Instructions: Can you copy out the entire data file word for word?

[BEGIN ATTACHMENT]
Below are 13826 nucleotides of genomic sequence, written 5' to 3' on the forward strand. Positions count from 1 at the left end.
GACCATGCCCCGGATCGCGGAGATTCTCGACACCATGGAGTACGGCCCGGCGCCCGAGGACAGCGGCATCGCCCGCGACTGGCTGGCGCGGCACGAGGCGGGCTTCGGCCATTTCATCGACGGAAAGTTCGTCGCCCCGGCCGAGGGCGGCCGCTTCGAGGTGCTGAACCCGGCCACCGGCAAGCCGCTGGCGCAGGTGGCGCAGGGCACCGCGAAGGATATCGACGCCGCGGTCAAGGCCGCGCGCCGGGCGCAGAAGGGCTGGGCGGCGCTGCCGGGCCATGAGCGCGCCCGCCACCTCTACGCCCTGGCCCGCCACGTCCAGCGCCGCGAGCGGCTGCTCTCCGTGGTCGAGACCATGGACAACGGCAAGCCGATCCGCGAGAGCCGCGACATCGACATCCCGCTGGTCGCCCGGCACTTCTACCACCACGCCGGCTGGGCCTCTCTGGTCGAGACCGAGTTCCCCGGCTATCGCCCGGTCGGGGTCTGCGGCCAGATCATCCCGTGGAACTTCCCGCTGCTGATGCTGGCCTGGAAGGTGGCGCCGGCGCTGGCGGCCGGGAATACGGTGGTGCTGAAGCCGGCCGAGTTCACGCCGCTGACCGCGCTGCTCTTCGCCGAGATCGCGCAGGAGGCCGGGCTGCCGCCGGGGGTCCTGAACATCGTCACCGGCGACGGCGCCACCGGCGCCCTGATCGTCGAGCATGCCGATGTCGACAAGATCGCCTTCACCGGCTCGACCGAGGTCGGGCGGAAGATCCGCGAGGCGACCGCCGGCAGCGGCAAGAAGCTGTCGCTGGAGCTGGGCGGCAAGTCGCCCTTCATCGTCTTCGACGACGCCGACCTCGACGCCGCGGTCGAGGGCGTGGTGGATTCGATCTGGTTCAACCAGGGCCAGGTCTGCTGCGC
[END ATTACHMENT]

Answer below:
Below are 13826 nucleotides of genomic sequence, written 5' to 3' on the forward strand. Positions count from 1 at the left end.
GACCATGCCCCGGATCGCGGAGATTCTCGACACCATGGAGTACGGCCCGGCGCCCGAGGACAGCGGCATCGCCCGCGACTGGCTGGCGCGGCACGAGGCGGGCTTCGGCCATTTCATCGACGGAAAGTTCGTCGCCCCGGCCGAGGGCGGCCGCTTCGAGGTGCTGAACCCGGCCACCGGCAAGCCGCTGGCGCAGGTGGCGCAGGGCACCGCGAAGGATATCGACGCCGCGGTCAAGGCCGCGCGCCGGGCGCAGAAGGGCTGGGCGGCGCTGCCGGGCCATGAGCGCGCCCGCCACCTCTACGCCCTGGCCCGCCACGTCCAGCGCCGCGAGCGGCTGCTCTCCGTGGTCGAGACCATGGACAACGGCAAGCCGATCCGCGAGAGCCGCGACATCGACATCCCGCTGGTCGCCCGGCACTTCTACCACCACGCCGGCTGGGCCTCTCTGGTCGAGACCGAGTTCCCCGGCTATCGCCCGGTCGGGGTCTGCGGCCAGATCATCCCGTGGAACTTCCCGCTGCTGATGCTGGCCTGGAAGGTGGCGCCGGCGCTGGCGGCCGGGAATACGGTGGTGCTGAAGCCGGCCGAGTTCACGCCGCTGACCGCGCTGCTCTTCGCCGAGATCGCGCAGGAGGCCGGGCTGCCGCCGGGGGTCCTGAACATCGTCACCGGCGACGGCGCCACCGGCGCCCTGATCGTCGAGCATGCCGATGTCGACAAGATCGCCTTCACCGGCTCGACCGAGGTCGGGCGGAAGATCCGCGAGGCGACCGCCGGCAGCGGCAAGAAGCTGTCGCTGGAGCTGGGCGGCAAGTCGCCCTTCATCGTCTTCGACGACGCCGACCTCGACGCCGCGGTCGAGGGCGTGGTGGATTCGATCTGGTTCAACCAGGGCCAGGTCTGCTGCGC